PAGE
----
Figure 1: Mean left ventricular ejection fraction on echocardiography at baseline and at first follow-up.

CABG = coronary artery bypass grafting, LVEF = left ventricular ejection fraction, PCI = percutaneous coronary intervention.

Major adverse cardiovascular events (MACE) was a composite of all-cause mortality, myocardial infarction (MI), hospitalisation with congestive heart failure (CHF) and unplanned revascularisation. At a maximum follow-up of five years (mean two years), MACE occurred in 58 patients (52.3%). The rates of each component of MACE at end of follow-up were: 32.4% hospitalisation with CHF, 27.0% all-cause mortality, 9.9% recurrent MI and 6.3% unplanned revascularisation. Patients who underwent CABG were four times less likely to experience MACE compared to those who received OMT alone (OR 0.25, 95%CI: 0.08–0.80, p=0.02). There was no difference in rates of MACE between the PCI and OMT groups (OR 0.81, 95%CI: 0.43–1.51, p=0.51). MACE-free survival curves are shown in Figure 2.

Figure 2: Kaplan Meier estimates of major adverse cardiovascular events for different treatment groups.

Although this study was not propensity matched, the superiority of CABG in ischaemic cardiomyopathy is consistent with current registry data and international guidelines. Studies such as the REVIVED-BCIS2 trial investigating the efficacy of PCI compared to OMT in ischaemic cardiomyopathy are ongoing.6 With the current available evidence, CABG should be the first-line treatment for ischaemic cardiomyopathy in patients with acceptable surgical risk. PCI can be considered as an alternative to CABG in ischaemic cardiomyopathy taking into consideration patient comorbidities, coronary anatomy and expected completeness of revascularisation.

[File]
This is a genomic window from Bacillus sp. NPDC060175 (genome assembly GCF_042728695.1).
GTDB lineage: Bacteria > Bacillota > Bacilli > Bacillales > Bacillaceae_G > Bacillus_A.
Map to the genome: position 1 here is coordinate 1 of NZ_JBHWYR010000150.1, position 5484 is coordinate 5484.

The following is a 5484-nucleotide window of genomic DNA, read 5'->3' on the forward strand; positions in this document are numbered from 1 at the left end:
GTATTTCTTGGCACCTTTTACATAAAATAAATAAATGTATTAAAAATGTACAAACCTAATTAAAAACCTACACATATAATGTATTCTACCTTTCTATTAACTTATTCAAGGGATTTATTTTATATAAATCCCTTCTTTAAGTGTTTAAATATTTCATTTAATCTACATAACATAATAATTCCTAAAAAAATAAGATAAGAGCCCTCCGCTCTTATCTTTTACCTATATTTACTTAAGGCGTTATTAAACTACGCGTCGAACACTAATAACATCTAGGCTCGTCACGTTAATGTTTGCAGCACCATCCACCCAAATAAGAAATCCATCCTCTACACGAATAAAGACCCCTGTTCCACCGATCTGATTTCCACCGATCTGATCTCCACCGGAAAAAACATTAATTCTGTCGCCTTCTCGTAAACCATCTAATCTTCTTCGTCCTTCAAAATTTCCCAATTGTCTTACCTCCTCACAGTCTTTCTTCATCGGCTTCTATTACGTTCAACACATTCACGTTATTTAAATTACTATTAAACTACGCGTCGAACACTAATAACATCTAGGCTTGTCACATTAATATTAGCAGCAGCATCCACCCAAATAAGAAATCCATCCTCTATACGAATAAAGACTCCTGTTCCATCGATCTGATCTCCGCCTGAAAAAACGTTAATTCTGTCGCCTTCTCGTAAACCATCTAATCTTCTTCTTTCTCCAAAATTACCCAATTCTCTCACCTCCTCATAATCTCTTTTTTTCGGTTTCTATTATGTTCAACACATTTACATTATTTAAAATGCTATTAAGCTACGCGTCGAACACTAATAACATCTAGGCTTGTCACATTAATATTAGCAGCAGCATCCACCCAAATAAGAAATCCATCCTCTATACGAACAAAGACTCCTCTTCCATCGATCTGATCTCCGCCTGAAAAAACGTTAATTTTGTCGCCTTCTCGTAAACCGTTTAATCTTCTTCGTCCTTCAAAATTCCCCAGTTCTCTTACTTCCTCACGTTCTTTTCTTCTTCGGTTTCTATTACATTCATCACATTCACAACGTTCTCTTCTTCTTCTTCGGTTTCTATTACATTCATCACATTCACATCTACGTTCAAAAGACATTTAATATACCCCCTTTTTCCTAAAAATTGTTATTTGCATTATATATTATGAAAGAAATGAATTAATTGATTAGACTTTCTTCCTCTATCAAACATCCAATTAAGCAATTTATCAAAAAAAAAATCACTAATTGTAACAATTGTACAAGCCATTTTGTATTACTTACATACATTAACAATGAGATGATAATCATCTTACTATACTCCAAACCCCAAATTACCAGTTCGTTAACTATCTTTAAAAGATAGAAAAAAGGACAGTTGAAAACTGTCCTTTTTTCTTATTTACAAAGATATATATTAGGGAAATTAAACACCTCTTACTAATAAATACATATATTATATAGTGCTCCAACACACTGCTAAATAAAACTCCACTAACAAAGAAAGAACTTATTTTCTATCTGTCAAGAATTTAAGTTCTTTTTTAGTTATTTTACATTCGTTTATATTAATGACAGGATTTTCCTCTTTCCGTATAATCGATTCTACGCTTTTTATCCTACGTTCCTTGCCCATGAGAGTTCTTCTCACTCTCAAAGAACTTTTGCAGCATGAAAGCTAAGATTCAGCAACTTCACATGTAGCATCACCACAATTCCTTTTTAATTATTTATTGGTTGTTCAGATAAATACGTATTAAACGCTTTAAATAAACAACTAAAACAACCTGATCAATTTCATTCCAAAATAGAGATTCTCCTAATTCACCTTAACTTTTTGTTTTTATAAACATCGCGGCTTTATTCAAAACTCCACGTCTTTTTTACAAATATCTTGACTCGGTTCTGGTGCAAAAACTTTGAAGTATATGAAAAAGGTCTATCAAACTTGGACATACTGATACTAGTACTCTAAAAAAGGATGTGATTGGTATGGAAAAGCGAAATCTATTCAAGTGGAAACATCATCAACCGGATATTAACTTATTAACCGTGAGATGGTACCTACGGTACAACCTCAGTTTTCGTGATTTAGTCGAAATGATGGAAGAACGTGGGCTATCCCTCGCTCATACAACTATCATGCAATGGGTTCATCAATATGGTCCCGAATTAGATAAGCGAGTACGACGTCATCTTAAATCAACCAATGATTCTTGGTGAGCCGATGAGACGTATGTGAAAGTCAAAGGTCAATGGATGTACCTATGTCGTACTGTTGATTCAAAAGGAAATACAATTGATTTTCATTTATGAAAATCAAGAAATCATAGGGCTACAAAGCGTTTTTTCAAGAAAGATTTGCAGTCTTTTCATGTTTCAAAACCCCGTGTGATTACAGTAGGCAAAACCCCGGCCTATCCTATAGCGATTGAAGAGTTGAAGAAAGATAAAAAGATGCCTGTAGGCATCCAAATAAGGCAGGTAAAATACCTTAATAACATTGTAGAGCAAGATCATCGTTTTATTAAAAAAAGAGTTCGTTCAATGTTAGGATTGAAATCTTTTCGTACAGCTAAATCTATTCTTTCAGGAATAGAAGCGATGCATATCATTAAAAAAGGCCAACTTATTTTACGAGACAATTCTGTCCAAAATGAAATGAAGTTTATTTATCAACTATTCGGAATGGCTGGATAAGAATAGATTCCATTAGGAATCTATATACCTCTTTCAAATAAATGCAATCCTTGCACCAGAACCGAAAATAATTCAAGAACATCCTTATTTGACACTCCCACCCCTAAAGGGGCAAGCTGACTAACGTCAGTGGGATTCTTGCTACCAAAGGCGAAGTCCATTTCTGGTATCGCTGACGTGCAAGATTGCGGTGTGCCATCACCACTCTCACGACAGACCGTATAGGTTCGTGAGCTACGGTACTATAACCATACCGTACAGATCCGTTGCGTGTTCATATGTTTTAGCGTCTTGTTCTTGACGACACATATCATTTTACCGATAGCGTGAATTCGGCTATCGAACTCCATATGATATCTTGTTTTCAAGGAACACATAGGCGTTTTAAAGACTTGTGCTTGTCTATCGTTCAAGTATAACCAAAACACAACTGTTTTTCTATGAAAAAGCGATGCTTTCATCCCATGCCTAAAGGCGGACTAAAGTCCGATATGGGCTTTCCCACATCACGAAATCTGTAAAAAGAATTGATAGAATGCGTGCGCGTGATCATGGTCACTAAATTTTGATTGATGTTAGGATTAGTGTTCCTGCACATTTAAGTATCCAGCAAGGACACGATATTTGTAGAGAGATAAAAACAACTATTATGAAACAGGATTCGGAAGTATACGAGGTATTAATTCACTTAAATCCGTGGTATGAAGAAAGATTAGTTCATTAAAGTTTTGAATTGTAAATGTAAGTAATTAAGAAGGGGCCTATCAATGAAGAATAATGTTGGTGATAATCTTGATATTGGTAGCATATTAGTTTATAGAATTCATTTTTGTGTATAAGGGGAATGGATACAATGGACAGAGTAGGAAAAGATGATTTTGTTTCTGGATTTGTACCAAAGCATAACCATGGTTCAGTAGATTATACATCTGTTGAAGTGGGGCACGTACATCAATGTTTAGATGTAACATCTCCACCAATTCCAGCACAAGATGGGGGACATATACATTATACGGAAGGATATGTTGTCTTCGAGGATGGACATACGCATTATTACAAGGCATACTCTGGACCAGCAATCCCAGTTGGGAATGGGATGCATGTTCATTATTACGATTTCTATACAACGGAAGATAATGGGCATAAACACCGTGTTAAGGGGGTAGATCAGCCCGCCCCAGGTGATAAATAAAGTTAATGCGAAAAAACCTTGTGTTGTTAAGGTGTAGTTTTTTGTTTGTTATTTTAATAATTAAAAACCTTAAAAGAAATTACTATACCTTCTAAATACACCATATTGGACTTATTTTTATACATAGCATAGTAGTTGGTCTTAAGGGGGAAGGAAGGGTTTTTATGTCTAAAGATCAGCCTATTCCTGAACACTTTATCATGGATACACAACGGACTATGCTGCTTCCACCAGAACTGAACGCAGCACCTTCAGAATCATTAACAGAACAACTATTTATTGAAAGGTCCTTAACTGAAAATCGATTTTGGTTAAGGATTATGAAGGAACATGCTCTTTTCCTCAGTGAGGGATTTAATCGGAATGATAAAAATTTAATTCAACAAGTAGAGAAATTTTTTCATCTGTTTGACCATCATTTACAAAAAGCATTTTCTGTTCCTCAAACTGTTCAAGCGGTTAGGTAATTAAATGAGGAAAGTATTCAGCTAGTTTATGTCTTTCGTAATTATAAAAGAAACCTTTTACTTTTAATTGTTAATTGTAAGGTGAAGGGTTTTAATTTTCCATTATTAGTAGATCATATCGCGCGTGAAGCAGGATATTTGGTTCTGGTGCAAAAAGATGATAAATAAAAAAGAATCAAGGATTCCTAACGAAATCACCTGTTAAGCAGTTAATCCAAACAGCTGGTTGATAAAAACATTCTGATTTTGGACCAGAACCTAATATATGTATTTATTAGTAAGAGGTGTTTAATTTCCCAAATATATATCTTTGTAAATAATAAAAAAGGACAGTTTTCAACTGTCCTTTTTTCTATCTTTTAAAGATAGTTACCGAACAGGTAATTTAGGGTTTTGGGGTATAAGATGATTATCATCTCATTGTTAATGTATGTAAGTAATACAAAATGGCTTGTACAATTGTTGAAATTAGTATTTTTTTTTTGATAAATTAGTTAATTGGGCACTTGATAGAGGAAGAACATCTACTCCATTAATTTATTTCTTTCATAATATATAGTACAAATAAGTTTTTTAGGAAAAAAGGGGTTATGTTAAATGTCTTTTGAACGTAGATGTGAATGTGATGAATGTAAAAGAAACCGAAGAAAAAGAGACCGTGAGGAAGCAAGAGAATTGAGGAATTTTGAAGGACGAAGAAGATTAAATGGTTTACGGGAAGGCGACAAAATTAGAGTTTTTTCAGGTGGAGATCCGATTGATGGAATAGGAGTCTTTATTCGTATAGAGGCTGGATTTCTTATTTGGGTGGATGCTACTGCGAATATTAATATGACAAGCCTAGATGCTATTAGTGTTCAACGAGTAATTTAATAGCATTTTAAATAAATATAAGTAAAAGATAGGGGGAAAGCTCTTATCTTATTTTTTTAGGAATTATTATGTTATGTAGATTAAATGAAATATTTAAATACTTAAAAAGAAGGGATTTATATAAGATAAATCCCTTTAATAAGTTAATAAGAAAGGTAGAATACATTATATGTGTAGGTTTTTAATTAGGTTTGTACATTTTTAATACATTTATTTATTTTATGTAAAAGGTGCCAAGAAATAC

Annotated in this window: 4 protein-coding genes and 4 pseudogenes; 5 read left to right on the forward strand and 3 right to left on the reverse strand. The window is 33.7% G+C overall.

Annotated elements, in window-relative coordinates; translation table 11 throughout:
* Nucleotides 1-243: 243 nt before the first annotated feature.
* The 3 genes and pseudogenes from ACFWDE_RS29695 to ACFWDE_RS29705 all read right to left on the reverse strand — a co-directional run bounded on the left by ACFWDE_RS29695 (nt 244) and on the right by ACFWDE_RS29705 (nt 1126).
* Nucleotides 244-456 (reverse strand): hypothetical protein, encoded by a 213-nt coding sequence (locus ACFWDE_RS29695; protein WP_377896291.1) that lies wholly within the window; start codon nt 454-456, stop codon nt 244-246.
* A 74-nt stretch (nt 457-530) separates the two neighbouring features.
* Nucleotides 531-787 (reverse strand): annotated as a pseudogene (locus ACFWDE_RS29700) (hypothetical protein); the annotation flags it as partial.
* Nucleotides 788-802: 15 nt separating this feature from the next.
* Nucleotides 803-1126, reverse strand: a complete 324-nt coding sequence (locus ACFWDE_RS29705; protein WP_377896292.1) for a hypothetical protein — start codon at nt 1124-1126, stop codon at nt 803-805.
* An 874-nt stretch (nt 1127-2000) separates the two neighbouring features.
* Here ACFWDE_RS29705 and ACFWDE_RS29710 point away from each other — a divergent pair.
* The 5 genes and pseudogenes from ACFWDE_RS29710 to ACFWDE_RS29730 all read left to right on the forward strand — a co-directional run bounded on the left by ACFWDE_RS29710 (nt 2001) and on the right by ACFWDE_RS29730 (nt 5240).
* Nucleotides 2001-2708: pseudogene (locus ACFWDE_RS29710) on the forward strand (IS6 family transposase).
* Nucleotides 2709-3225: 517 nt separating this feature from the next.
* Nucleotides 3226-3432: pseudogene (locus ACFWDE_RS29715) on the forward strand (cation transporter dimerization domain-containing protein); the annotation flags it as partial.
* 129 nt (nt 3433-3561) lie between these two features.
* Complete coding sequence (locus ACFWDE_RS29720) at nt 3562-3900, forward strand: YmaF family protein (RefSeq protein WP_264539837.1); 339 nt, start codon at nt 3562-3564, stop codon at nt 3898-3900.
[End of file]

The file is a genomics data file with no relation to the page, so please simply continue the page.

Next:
Summary

Abstract

Aim

Method

Results

Conclusion

Author Information

Bernard Wong, Cardiology Advanced Trainee, Department of Cardiology, Waitemata District Health Board, Auckland; Charles Yao-Cheng Ho, Cardiology Advanced Trainee, Department of Cardiology, Waitemata District Health Board, Auckland.

Acknowledgements

Correspondence

Bernard Wong, Cardiovascular Unit, North Shore Hospital, 124 Shakespeare Rd, Takapuna, Auckland 0620.

Correspondence Email

bernardwong@hotmail.co.nz

Competing Interests

Nil.

1. Nowbar AN, Gitto M, Howard JP, Francis DP, Al-Lamee R. Mortality From Ischemic Heart Disease: Analysis of Data From the World Health Organization and Coronary Artery Disease Risk Factors From NCD Risk Factor Collaboration. Circulation: Cardiovascular Quality and Outcomes. 2019; 12(6):e005375.

2. Briceno N, Schuster A, Lumley M, Perera D. Ischaemic cardiomyopathy: pathophysiology, assessment and the role of revascularisation. Heart. 2016; 102(5):397–406.

3. Elliott P, Andersson B, Arbustini E, Bilinska Z, Cecchi F, Charron P, et al. Classification of the cardiomyopathies: a position statement from the European Society Of Cardiology Working Group on Myocardial and Pericardial Diseases. Eur Heart J. 2008; 29(2):270–6.

4. Velazquez EJ, Lee KL, Jones RH, Al-Khalidi HR, Hill JA, Panza JA, et al. Coronary-Artery Bypass Surgery in Patients with Ischemic Cardiomyopathy. New England Journal of Medicine. 2016; 374(16):1511–20.

5. Bangalore S, Guo Y, Samadashvili Z, Blecker S, Hannan EL. Revascularization in Patients With Multivessel Coronary Artery Disease and Severe Left Ventricular Systolic Dysfunction: Everolimus-Eluting Stents Versus Coronary Artery Bypass Graft Surgery. Circulation. 2016; 133(22):2132–40.

6. Perera D, Clayton T, Petrie MC, Greenwood JP, O’Kane PD, Evans R, et al. Percutaneous Revascularization for Ischemic Ventricular Dysfunction: Rationale and Design of the REVIVED-BCIS2 Trial: Percutaneous Coronary Intervention for Ischemic Cardiomyopathy. JACC Heart Fail. 2018; 6(6):517–26.

Contact diana@nzma.org.nz
for the PDF of this article